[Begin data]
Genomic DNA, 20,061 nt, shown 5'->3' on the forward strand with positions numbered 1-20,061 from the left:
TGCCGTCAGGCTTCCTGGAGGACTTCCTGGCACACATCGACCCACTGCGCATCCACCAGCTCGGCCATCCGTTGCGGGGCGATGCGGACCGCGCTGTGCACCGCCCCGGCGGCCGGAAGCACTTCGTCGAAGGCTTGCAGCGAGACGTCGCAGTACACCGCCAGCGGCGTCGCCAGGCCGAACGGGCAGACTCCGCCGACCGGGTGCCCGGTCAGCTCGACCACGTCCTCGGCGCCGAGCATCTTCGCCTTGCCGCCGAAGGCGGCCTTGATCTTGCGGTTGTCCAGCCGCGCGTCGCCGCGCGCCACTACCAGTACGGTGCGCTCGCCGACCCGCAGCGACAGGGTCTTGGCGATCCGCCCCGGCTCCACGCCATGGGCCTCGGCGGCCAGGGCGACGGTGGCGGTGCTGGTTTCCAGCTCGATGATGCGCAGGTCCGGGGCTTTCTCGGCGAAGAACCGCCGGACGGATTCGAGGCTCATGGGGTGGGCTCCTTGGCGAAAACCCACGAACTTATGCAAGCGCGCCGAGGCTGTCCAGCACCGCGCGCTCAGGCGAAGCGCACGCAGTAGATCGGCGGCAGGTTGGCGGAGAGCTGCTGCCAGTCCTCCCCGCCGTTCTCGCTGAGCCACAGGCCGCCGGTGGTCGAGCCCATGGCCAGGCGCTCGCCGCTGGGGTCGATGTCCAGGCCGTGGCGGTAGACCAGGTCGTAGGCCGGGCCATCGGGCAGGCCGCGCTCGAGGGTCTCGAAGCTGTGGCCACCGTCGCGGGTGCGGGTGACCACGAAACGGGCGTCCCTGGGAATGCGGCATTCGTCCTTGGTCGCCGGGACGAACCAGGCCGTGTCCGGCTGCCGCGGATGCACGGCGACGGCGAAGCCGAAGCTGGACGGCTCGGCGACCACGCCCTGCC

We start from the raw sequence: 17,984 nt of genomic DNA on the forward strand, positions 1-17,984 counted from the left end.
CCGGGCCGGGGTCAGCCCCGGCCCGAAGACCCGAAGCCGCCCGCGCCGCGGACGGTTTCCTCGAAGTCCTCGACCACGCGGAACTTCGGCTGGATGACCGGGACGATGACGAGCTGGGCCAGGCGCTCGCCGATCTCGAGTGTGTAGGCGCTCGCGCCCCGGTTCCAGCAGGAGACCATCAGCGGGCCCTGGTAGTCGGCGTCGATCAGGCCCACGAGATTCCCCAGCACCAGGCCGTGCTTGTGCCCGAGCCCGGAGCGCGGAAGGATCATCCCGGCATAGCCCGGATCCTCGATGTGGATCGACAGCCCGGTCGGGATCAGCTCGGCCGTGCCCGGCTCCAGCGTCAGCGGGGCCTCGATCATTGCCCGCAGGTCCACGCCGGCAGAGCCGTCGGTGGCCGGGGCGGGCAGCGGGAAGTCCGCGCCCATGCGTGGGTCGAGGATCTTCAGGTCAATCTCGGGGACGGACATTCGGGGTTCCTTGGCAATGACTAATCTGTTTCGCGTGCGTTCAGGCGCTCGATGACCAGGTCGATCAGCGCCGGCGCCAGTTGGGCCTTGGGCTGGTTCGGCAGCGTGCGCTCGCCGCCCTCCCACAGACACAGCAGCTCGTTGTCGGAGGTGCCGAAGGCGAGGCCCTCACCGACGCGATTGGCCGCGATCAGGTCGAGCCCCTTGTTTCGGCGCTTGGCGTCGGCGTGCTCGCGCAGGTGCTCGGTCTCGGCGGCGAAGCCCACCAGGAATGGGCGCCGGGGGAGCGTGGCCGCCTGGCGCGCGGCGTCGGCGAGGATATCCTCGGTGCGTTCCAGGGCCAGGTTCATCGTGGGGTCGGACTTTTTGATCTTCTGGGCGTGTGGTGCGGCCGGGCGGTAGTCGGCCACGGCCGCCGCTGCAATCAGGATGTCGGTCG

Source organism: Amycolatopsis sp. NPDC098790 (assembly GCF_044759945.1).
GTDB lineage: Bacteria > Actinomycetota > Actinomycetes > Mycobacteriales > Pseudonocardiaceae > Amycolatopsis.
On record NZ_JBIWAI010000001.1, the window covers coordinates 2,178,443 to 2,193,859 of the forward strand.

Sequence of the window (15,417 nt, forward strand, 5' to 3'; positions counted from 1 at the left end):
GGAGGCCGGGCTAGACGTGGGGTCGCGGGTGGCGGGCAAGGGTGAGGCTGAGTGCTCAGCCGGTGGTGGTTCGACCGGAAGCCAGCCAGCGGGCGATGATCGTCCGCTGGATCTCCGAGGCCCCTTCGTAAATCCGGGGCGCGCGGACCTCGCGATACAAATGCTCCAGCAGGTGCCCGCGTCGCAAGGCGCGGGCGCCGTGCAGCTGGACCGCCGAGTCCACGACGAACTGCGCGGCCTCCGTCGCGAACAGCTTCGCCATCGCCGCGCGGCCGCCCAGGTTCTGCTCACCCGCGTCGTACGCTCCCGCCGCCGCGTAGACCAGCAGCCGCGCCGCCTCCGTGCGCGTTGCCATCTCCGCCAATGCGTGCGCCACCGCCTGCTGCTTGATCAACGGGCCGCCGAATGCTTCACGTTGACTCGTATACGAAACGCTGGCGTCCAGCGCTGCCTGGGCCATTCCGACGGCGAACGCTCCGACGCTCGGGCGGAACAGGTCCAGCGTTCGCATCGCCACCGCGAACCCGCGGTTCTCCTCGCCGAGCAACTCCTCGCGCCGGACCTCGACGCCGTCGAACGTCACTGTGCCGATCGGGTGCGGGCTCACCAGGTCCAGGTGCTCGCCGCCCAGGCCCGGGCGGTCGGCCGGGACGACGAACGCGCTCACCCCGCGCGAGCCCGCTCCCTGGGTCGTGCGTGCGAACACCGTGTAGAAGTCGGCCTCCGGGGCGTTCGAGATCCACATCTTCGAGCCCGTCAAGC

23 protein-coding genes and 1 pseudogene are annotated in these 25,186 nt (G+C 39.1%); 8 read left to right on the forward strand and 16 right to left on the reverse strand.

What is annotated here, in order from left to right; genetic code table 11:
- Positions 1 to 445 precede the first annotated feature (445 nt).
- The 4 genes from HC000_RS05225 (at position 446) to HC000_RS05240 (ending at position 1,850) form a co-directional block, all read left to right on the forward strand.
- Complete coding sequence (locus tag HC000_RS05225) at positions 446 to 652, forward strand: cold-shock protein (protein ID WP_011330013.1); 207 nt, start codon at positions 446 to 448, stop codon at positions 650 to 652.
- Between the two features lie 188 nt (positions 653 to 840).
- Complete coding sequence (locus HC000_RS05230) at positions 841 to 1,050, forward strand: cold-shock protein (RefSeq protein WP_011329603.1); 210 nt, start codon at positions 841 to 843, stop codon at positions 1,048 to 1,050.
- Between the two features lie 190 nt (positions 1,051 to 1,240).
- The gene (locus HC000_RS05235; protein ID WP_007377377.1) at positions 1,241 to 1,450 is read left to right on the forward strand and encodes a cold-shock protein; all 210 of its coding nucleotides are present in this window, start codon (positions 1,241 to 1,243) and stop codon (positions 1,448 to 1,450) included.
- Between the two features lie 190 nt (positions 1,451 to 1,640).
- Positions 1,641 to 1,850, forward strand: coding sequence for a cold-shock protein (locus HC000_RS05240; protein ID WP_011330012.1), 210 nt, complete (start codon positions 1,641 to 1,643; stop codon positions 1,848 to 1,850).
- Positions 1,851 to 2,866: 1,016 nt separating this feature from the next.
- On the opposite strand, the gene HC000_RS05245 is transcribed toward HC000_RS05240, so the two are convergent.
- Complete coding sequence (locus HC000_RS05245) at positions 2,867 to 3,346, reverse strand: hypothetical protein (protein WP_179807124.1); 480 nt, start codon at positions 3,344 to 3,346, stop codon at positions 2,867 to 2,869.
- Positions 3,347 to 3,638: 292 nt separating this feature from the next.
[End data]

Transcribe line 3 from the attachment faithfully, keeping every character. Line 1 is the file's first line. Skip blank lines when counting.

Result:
We start from the raw sequence: 17,984 nt of genomic DNA on the forward strand, positions 1-17,984 counted from the left end.